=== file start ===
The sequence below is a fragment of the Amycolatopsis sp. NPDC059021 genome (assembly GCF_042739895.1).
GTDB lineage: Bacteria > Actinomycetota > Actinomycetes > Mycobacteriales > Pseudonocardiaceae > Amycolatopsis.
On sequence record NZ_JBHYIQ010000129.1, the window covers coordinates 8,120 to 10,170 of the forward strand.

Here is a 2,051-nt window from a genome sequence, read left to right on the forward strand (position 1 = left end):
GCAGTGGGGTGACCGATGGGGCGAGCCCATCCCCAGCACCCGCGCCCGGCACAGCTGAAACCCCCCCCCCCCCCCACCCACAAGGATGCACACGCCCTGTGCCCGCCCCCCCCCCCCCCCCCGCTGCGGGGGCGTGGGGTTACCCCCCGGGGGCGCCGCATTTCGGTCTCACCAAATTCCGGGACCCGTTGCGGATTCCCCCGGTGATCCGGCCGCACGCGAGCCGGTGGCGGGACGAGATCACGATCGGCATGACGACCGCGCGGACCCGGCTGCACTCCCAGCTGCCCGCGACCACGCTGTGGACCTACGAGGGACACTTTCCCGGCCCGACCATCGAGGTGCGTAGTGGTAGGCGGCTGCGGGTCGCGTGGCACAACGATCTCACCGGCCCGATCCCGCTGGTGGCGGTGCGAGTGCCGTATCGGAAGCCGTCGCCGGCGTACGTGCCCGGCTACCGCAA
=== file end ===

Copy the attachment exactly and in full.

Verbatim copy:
The sequence below is a fragment of the Amycolatopsis sp. NPDC059021 genome (assembly GCF_042739895.1).
GTDB lineage: Bacteria > Actinomycetota > Actinomycetes > Mycobacteriales > Pseudonocardiaceae > Amycolatopsis.
On sequence record NZ_JBHYIQ010000129.1, the window covers coordinates 8,120 to 10,170 of the forward strand.

Here is a 2,051-nt window from a genome sequence, read left to right on the forward strand (position 1 = left end):
GCAGTGGGGTGACCGATGGGGCGAGCCCATCCCCAGCACCCGCGCCCGGCACAGCTGAAACCCCCCCCCCCCCCCACCCACAAGGATGCACACGCCCTGTGCCCGCCCCCCCCCCCCCCCCCGCTGCGGGGGCGTGGGGTTACCCCCCGGGGGCGCCGCATTTCGGTCTCACCAAATTCCGGGACCCGTTGCGGATTCCCCCGGTGATCCGGCCGCACGCGAGCCGGTGGCGGGACGAGATCACGATCGGCATGACGACCGCGCGGACCCGGCTGCACTCCCAGCTGCCCGCGACCACGCTGTGGACCTACGAGGGACACTTTCCCGGCCCGACCATCGAGGTGCGTAGTGGTAGGCGGCTGCGGGTCGCGTGGCACAACGATCTCACCGGCCCGATCCCGCTGGTGGCGGTGCGAGTGCCGTATCGGAAGCCGTCGCCGGCGTACGTGCCCGGCTACCGCAA